Young people hear so much about the need to do well in their exams but virtually nothing on the need to invest in themselves as people, and yet that's what will set them up for success in the workplace--and in life. Young people face so many challenges during their transition to adulthood and employment. Giving them the tools to do that successfully is surely the responsibility of our society. Ofsted's report should be a wake-up call to make that a reality.
With National Apprenticeship Week in full swing last week, and since youth unemployment remains at 20%, it's more important than ever that we do everything we can to help young people into work. I'm an example of how an apprenticeship can give you a job for life after joining British Gas as an apprentice 34 years ago, back in 1980, and now I run our six training academies across the UK training the engineers of tomorrow.
A new report from the All Party Parliamentary Group for Micro Business has called for better integration of entrepreneurial skills at all levels of education. It's a good report that suggests combining the best of Government, academia, the business community and charitable initiatives to achieve a coordinated programme.
In the last month we have heard the news that youth unemployment fell by around 20,000 in the three months up to May. There is clearly a long way to go but people seem to be feeling a bit more optimistic about the job market for the first time in years. It feels great to know that more people are finding work and gaining the experience, not to mention self-confidence, that they need. However, while finding a job can be a great boost, especially if someone has been struggling to gain employment, it doesn't mean that happiness automatically follows.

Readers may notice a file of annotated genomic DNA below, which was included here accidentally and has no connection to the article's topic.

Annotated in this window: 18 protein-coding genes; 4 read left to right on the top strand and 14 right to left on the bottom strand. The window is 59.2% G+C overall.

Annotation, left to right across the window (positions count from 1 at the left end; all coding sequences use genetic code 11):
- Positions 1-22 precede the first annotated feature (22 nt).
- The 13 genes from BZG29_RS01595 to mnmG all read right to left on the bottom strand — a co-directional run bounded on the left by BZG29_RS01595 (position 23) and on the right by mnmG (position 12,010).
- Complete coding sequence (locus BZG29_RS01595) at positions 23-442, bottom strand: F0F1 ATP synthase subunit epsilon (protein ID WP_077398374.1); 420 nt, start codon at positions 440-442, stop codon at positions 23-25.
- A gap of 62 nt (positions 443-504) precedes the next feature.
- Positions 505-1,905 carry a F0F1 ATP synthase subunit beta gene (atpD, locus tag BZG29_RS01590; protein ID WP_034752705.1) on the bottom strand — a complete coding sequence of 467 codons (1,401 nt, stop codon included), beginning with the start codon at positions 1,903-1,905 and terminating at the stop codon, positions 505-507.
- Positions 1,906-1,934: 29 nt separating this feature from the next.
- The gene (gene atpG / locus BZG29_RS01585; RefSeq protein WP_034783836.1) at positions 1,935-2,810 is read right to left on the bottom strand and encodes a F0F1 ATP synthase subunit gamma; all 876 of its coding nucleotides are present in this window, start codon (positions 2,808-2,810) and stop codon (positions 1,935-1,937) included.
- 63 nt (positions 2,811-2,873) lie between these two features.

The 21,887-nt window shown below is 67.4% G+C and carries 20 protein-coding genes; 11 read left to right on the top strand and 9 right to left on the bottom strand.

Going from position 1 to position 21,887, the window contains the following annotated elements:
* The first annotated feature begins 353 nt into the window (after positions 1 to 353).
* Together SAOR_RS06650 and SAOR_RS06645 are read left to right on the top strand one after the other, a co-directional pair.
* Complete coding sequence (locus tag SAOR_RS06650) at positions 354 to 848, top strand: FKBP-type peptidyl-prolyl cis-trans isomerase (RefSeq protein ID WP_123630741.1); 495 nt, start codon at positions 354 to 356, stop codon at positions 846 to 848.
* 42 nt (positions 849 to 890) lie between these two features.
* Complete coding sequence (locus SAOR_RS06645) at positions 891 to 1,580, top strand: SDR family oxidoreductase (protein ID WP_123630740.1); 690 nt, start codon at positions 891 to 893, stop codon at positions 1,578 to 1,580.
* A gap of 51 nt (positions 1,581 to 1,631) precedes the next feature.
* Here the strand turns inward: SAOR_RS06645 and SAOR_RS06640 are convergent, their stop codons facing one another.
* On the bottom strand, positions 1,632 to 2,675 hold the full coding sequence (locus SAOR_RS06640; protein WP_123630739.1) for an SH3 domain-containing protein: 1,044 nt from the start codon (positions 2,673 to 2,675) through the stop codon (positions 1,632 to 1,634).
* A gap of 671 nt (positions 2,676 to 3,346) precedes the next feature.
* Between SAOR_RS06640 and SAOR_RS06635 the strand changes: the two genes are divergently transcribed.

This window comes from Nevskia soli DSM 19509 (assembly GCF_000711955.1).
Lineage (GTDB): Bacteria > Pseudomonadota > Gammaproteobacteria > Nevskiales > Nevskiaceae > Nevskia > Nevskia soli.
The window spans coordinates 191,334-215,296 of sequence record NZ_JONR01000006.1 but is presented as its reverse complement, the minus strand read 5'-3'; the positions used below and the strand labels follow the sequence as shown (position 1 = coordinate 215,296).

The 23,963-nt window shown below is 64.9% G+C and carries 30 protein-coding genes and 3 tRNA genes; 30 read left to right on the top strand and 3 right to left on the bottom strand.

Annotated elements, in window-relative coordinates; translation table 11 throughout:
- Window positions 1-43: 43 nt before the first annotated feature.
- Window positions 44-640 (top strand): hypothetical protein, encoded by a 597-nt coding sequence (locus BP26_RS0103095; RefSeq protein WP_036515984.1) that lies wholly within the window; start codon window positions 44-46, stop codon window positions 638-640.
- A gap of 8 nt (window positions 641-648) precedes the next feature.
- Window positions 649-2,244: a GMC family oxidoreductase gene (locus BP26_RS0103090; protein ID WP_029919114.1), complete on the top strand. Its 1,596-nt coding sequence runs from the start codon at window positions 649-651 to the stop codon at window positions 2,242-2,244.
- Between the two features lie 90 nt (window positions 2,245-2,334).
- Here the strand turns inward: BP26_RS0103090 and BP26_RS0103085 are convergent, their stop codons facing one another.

Our research further highlighted that outdated views are still prevalent with nearly half of parents (48 per cent) thinking that apprenticeships are geared more towards boys than girls and almost a third (32 per cent) thinking they are for less academically able young people. This is certainly not the case.
At the end of each summer, with school leavers becoming freshers, I watch the 'university debate' with interest. More than ever, it seems that students are being encouraged to further their study and gain a degree. This is despite the reports of rising tuition fees, raging student debts and a current vacuum in the job market for graduate careers.
Too much teaching is seen as getting students through tests rather than giving them a real understanding of what maths is about and so preparing them for the next stage of education, work and life. Teachers have become more aware of the need to improve students' problem-solving and investigative skills, but rarely integrate that into the way children learn.
Record high youth unemployment statistics have sparked much debate about education today. Universities, vocational qualifications and apprenticeships have been making headlines, with much discussion about their value and the role they play in our society. It's a minefield of confusing and contradictory messages for school leavers and their parents.